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There is more information about the saber-tooth cats in this short article in the RGJ.  Another interesting find that I want to know more from.  With so much great information coming out through the scientific community, and the exponential nature of the data, it’s sad to think of all the time and energy focused away from this good stuff and onto the wacky pseudo-science floating across the television and internet.

Smilodon fatalis.  Image from the Indiana Geological Surevey (click image for more information).

Smilodon fatalis. Image from the Indiana Geological Survey (click image for more information).

Photo of the Week 9/16/2011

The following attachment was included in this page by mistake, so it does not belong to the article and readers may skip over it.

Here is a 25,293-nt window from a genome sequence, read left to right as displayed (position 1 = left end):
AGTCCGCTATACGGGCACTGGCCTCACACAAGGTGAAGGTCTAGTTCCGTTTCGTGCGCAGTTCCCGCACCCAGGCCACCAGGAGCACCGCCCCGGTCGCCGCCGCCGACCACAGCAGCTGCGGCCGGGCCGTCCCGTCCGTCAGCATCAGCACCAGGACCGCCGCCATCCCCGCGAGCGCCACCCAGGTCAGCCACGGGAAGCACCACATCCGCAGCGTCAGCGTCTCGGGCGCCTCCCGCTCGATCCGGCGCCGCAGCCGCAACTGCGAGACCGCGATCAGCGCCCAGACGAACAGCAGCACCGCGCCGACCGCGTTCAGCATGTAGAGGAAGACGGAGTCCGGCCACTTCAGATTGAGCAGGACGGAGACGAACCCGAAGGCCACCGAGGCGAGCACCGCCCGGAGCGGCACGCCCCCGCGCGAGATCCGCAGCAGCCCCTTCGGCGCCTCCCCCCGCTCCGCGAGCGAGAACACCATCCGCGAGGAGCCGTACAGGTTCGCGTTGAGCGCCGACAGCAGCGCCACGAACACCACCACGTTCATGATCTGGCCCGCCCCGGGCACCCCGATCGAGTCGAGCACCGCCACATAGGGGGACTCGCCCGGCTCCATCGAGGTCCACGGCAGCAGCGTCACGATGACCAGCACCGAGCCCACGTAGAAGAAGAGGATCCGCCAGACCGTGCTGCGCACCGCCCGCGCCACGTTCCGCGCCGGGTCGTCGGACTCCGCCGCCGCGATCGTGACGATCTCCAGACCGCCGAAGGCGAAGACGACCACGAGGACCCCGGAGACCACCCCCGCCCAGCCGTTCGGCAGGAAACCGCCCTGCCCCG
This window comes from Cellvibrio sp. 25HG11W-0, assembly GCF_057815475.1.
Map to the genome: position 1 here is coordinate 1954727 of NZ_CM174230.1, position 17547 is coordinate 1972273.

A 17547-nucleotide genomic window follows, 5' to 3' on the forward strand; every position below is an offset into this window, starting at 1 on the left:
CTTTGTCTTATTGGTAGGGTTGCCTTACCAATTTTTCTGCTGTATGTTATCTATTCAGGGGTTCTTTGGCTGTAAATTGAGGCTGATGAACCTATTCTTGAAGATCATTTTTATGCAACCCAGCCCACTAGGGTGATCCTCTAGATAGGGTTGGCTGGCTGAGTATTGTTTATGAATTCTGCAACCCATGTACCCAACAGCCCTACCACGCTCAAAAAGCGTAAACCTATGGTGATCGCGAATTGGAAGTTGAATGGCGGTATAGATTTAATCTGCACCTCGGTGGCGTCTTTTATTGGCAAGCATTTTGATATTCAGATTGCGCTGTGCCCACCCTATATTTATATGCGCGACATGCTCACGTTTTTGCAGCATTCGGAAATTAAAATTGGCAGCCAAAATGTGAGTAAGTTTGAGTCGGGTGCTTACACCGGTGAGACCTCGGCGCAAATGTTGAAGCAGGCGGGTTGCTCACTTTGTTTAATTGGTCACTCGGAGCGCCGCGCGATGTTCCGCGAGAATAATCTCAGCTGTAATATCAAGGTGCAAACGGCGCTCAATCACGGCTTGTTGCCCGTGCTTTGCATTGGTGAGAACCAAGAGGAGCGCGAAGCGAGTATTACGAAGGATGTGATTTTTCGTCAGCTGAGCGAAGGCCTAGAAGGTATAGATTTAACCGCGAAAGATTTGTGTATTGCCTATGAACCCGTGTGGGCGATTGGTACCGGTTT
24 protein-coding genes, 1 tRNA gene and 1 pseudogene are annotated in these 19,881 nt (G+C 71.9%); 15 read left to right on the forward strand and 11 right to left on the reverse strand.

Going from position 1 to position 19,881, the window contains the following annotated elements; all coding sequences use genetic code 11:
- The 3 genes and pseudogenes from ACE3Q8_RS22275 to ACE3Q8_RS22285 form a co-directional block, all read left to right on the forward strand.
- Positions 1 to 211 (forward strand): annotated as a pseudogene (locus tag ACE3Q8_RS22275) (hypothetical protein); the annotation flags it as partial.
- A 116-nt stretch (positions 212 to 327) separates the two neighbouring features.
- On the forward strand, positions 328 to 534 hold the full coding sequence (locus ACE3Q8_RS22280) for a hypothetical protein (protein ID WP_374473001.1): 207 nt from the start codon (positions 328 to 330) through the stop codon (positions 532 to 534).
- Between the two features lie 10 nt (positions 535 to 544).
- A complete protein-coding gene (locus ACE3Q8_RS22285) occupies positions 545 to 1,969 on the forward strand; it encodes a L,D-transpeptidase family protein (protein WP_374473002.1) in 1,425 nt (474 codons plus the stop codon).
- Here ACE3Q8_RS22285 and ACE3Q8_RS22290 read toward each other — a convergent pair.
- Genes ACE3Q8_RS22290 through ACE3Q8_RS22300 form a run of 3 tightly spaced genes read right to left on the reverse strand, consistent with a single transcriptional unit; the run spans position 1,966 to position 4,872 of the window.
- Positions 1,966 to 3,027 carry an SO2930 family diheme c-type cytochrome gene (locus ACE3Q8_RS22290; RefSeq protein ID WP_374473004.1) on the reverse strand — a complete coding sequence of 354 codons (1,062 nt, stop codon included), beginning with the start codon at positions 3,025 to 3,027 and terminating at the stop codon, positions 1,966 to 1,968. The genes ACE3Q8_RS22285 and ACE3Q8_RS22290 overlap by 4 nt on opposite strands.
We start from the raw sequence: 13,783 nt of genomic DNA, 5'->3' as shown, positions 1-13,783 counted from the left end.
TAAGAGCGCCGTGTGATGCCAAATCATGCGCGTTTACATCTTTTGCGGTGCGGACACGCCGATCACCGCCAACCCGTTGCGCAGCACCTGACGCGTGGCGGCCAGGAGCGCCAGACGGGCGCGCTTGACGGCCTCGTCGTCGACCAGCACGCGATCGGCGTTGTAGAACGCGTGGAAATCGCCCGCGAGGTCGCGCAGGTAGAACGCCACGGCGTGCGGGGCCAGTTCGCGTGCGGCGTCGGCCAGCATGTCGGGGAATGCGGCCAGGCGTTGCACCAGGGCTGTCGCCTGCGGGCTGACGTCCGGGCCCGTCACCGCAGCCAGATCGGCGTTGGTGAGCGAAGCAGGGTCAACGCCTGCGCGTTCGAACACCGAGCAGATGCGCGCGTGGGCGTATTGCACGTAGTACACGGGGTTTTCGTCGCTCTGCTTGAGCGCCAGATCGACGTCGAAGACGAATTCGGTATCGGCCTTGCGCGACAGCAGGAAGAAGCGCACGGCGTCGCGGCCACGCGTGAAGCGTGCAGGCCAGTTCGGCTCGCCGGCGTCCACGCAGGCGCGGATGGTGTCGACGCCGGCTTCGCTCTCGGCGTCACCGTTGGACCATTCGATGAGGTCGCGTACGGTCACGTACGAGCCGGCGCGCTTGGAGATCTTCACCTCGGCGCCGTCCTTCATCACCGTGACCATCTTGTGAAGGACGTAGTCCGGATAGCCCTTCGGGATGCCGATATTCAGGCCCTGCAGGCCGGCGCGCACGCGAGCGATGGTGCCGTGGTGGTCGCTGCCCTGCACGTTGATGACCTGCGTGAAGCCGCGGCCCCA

Illustration of a worked mammoth tusk excavated and on display at the Blackwater Draw site.

Archaeologically speaking, finding the raw material (mammoth ivory), or finding finished tools (ivory rods, shaft wrenches…), is far more common than finding ivory  in the process of being modified.  The stone tool marks on this artifact are quite distinctive and clearly visible to the naked eye.  Read more about this interesting artifact in the 1990 article written by Jeffrey Saunders et al.  Dr. Saunders is responsible for most of the identification and stabilization of the faunal remains excavated during the 1960s.  He is currently a curator at the Illinois State Museum and his work is displayed with pride at the BWD site’s visitor center.

Saunders, J.J., C. Vance Haynes, Jr., Dennis Stanford, and George A. Agogino
1990   A Mammoth-Ivory Semi-fabricate from Blackwater Locality No. 1, New Mexico.  American Antiquity 55:112-119.

Blackwater Draw Bibliography